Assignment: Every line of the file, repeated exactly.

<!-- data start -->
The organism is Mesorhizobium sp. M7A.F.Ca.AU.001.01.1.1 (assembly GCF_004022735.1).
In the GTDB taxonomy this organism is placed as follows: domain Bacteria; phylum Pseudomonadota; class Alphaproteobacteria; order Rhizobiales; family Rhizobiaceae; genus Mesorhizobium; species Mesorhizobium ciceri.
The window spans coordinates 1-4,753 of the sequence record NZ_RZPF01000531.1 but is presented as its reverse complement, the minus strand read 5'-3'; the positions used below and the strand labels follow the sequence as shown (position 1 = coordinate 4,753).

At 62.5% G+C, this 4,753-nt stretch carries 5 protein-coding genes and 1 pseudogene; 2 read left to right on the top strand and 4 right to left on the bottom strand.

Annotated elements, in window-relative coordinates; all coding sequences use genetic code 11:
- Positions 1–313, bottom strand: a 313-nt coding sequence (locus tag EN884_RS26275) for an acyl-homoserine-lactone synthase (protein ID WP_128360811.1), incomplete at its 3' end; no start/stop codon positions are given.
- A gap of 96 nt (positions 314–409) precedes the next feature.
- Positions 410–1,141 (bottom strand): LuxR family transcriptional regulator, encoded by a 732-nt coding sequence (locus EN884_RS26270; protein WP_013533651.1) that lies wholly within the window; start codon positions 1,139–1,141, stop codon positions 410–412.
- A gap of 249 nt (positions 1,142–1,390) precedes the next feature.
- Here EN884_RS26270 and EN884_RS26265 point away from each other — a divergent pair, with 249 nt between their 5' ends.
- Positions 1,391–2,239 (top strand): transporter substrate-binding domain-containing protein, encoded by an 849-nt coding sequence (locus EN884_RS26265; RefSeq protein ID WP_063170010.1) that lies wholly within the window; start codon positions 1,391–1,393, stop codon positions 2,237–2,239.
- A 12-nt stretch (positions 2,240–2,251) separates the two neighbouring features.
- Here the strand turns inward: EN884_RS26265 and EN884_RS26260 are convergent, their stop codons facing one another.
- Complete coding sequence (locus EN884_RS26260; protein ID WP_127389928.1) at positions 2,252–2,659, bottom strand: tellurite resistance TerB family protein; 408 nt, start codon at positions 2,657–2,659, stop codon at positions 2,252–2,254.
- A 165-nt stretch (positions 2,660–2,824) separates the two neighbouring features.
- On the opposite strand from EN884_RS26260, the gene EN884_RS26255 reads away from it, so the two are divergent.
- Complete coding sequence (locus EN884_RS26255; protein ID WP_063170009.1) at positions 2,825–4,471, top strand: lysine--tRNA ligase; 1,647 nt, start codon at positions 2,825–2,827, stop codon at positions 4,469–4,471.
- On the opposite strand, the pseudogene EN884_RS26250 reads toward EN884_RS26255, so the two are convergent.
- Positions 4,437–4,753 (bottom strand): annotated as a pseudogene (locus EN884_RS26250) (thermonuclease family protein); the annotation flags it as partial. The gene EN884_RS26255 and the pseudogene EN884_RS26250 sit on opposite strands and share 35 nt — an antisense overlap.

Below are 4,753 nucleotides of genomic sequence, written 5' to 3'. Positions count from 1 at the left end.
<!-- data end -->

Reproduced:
The organism is Mesorhizobium sp. M7A.F.Ca.AU.001.01.1.1 (assembly GCF_004022735.1).
In the GTDB taxonomy this organism is placed as follows: domain Bacteria; phylum Pseudomonadota; class Alphaproteobacteria; order Rhizobiales; family Rhizobiaceae; genus Mesorhizobium; species Mesorhizobium ciceri.
The window spans coordinates 1-4,753 of the sequence record NZ_RZPF01000531.1 but is presented as its reverse complement, the minus strand read 5'-3'; the positions used below and the strand labels follow the sequence as shown (position 1 = coordinate 4,753).

At 62.5% G+C, this 4,753-nt stretch carries 5 protein-coding genes and 1 pseudogene; 2 read left to right on the top strand and 4 right to left on the bottom strand.

Annotated elements, in window-relative coordinates; all coding sequences use genetic code 11:
- Positions 1–313, bottom strand: a 313-nt coding sequence (locus tag EN884_RS26275) for an acyl-homoserine-lactone synthase (protein ID WP_128360811.1), incomplete at its 3' end; no start/stop codon positions are given.
- A gap of 96 nt (positions 314–409) precedes the next feature.
- Positions 410–1,141 (bottom strand): LuxR family transcriptional regulator, encoded by a 732-nt coding sequence (locus EN884_RS26270; protein WP_013533651.1) that lies wholly within the window; start codon positions 1,139–1,141, stop codon positions 410–412.
- A gap of 249 nt (positions 1,142–1,390) precedes the next feature.
- Here EN884_RS26270 and EN884_RS26265 point away from each other — a divergent pair, with 249 nt between their 5' ends.
- Positions 1,391–2,239 (top strand): transporter substrate-binding domain-containing protein, encoded by an 849-nt coding sequence (locus EN884_RS26265; RefSeq protein ID WP_063170010.1) that lies wholly within the window; start codon positions 1,391–1,393, stop codon positions 2,237–2,239.
- A 12-nt stretch (positions 2,240–2,251) separates the two neighbouring features.
- Here the strand turns inward: EN884_RS26265 and EN884_RS26260 are convergent, their stop codons facing one another.
- Complete coding sequence (locus EN884_RS26260; protein ID WP_127389928.1) at positions 2,252–2,659, bottom strand: tellurite resistance TerB family protein; 408 nt, start codon at positions 2,657–2,659, stop codon at positions 2,252–2,254.
- A 165-nt stretch (positions 2,660–2,824) separates the two neighbouring features.
- On the opposite strand from EN884_RS26260, the gene EN884_RS26255 reads away from it, so the two are divergent.
- Complete coding sequence (locus EN884_RS26255; protein ID WP_063170009.1) at positions 2,825–4,471, top strand: lysine--tRNA ligase; 1,647 nt, start codon at positions 2,825–2,827, stop codon at positions 4,469–4,471.
- On the opposite strand, the pseudogene EN884_RS26250 reads toward EN884_RS26255, so the two are convergent.
- Positions 4,437–4,753 (bottom strand): annotated as a pseudogene (locus EN884_RS26250) (thermonuclease family protein); the annotation flags it as partial. The gene EN884_RS26255 and the pseudogene EN884_RS26250 sit on opposite strands and share 35 nt — an antisense overlap.

Below are 4,753 nucleotides of genomic sequence, written 5' to 3'. Positions count from 1 at the left end.